History of Queen Anne’s Lace as a contraceptive

posted in: Garden of Virtues | 0

In the summer of 2019 I collected wild carrot seed from waste ground and street verges within a one kilometre radius around my house in West Flanders and from the gardens of wild flowers planted in the city of Aalst by its head gardener Bart Backaert. The ripe seed heads are easy to identify as they turn inwards to take on the shape of a little bird nest. My intention was to see how much seed I would need to collect if I was to have a supply of the natural contraceptive, for one woman, for one year. I collected the seed heads on the stalk and bound them into bunches with the idea that this would make them easier to store and, later, to thresh the seeds loose. In their fresh state the bunches reminded me of bouquets and so I photographed them as bridal bouquets with the thought that they would make / have made wise gifts to a woman entering into marriage. I thought of them as a gift of knowledge between women, from an older woman to a younger woman.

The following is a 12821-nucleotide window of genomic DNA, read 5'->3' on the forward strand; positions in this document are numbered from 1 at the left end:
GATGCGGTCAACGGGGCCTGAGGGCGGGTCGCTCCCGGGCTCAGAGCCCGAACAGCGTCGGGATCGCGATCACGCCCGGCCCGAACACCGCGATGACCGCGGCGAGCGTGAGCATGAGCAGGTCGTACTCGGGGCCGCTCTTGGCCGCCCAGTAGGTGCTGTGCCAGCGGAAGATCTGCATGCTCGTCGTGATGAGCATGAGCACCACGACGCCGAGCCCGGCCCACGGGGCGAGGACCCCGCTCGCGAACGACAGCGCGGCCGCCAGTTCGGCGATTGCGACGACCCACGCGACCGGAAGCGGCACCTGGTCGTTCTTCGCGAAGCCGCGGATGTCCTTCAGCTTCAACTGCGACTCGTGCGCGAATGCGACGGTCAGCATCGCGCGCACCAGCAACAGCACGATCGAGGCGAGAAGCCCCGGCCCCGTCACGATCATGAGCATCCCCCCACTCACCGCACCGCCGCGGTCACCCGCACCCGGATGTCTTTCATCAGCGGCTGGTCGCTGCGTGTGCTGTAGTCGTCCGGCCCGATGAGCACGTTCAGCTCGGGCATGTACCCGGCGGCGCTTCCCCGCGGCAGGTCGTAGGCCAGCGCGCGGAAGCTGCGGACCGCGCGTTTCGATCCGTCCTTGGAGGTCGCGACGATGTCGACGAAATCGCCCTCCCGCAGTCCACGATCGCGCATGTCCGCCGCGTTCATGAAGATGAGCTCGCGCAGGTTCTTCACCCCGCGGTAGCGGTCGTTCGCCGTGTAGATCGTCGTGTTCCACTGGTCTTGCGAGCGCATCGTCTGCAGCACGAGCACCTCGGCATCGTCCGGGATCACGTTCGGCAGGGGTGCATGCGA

There are numerous historical references to wild carrot seed as an anti-fertility agent. In works in the Hippocratic Corpus, Pliny the Elder, Dioscorides, Scibonius Largus, and Constantine the African, wild carrot seed is described as an abortifacient, emmenagogue or contraceptive. For a review of references and studies both historical and contemporary read the article by Gabrielle Jansen and Hans Wohlmuth (below).

For a grass roots study by women who have used wild carrot seed as a natural contraception for many years, see Wise Woman Healing Ways blog of Robin Rose Bennett .